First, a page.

Arthritis & Rheumatism, Volume 63,
November 2011 Abstract Supplement

Abstracts of the American College of
Rheumatology/Association of Rheumatology Health Professionals
Annual Scientific Meeting
Chicago, Illinois November 4-9, 2011.


The Childhood Myositis Assessment Scale (CMAS) Total Score in Healthy Children, Age 45 Years, is 46, Not 52.

Quinones1,  Rebecca, Morgan1,  Gabrielle, Amoruso1,  Maria, Wang2,  Deli, Pachman3,  Lauren M.

Children's Memorial Hospital, Chicago, IL
Northwestern University's Feinberg School of Medicine, Chicago, IL
Northwestern University Feinberg School of Medicine, Chicago, IL

Background/Purpose:

JDM is a systemic vasculopathy primarily affecting the neck flexors and proximal muscles of both the upper and lower extremities, as well as the child's core strength. Previous national epidemiology studies have documented that the mean age diagnosis is 6.7 years (boys, girls) but 25% are age 4 or less at the time of their first visit to the physician. We had observed that treated children with JDM who had achieved a disease activity score for muscle weakness of "0", still had an average CMAS score of 46, raising the question: "Could healthy children, age 4–5, ever achieve a CMAS score of 52?" Hypothesis: The "normal" total value for CMAS of 52 is not attainable by healthy children who are 4–5 years of age.

Methods:

To evaluate healthy boy and girls, age 4.0–4.9 years of age, the validated CMAS 14 point scale was used. The CMAS was administered by the same evaluator, who had been trained in the CMAS administration. The study is descriptive and Spearman rank correlation coefficient was used for age comparisons and Mann-Whitney for comparisons of items by gender.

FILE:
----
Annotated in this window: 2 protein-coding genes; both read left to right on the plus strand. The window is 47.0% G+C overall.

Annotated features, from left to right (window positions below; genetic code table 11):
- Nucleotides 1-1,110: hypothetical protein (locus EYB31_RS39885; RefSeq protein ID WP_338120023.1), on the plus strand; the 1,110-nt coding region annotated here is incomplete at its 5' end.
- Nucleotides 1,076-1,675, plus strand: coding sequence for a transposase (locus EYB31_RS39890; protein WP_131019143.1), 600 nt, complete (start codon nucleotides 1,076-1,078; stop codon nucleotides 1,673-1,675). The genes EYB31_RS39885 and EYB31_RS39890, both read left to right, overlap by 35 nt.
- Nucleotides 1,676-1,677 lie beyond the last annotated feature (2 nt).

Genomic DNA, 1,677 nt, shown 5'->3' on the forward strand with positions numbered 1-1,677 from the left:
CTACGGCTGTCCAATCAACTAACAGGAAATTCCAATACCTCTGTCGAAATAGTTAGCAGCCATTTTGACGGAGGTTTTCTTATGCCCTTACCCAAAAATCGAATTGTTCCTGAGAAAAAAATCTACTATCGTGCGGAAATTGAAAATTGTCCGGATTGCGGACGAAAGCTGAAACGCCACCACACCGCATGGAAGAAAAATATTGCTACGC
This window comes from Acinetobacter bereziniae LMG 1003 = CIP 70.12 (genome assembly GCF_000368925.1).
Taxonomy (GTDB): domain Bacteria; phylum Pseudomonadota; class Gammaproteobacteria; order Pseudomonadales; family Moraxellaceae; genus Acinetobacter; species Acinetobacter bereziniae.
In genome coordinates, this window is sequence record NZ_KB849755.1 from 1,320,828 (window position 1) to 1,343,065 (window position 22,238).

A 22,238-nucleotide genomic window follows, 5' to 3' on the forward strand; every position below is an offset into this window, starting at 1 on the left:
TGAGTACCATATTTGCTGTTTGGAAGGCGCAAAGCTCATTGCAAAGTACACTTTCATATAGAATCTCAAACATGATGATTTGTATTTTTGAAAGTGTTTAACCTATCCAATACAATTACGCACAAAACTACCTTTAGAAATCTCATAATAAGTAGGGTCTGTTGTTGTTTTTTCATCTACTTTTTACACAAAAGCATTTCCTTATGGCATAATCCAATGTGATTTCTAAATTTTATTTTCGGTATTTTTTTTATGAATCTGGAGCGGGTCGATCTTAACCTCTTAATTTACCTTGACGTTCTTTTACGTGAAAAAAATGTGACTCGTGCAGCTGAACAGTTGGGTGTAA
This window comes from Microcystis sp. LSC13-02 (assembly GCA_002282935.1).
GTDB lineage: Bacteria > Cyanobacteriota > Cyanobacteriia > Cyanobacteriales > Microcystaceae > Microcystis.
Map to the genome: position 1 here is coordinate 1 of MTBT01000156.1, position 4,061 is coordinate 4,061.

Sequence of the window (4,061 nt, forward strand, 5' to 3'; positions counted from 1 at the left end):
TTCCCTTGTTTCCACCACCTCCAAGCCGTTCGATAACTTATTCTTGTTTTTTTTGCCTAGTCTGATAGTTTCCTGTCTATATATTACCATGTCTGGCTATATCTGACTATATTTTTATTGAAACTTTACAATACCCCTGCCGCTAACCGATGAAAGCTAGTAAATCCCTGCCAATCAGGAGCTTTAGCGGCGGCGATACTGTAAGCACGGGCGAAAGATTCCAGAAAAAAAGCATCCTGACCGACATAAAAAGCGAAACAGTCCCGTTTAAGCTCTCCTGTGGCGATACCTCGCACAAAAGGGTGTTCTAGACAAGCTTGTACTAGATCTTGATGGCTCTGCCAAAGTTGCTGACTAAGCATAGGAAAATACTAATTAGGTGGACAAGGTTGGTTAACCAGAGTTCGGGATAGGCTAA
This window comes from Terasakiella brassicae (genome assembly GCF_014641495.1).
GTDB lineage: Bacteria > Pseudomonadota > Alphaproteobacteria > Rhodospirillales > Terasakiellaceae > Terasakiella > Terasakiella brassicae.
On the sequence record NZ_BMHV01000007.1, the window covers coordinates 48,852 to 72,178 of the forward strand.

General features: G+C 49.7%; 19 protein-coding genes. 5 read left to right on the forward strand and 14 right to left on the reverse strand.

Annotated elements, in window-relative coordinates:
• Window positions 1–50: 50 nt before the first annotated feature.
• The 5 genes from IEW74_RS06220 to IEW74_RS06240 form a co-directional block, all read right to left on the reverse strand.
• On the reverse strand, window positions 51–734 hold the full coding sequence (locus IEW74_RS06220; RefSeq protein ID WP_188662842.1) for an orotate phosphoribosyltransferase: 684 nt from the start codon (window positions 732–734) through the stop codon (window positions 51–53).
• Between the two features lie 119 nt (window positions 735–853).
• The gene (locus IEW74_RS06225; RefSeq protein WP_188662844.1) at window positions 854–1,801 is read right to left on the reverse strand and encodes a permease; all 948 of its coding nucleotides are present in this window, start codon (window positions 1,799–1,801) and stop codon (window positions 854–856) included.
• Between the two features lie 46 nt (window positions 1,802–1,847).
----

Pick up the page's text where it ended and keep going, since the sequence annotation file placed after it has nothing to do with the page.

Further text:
Results:

The test population of 28 healthy children was recruited after obtaining IRB approved consent (IRB#2010–14188). The group was composed of 14 boys and 14 girls, age 4.0–4.9 years. Their mean age was 4.4 years +/-0.3 years. The racial composition was: 68% White/Hispanic, 32% non-White, non-Hispanic. As a group, they achieved a total mean CMAS score of 46.6 ± 2.3 SD. There were no significant differences between boys and girls, and their scores were unaffected by their height or weight. The greatest variation in the scores involved those that were effort dependent. Item 1, neck raise score yielded a mean of 28.12 seconds ± 19.17 SD, CMAS score=2.5 ± 0.9/5. For item 3, the leg lift score =55.27± 36.94 SD seconds; CMAS score=3.1, ± 1.1/5. Finally, item 8, arm raise score=57.73 ± 6.53 seconds, CMAS score3.8 ±0.4/4. The remainder of the CMAS items were very consistent between the boys and the girls.

Conclusion:

Healthy children age 4–5 are not able to achieve a total CMAS of 52, expected of older children. In fact, children of this age, both boys and girls were remarkable consistent, both performing at a CMAS mean level of 46. These data suggest that young children with JDM, who are between 4–5 years of age and who reach a score of 46, are in fact performing in a normal fashion, and should not be considered to be impaired.

Supported solely by CureJM.

To cite this abstract, please use the following information:
Quinones, Rebecca, Morgan, Gabrielle, Amoruso, Maria, Wang, Deli, Pachman, Lauren M.; The Childhood Myositis Assessment Scale (CMAS) Total Score in Healthy Children, Age 45 Years, is 46, Not 52. [abstract]. Arthritis Rheum 2011;63 Suppl 10 :2007
DOI:

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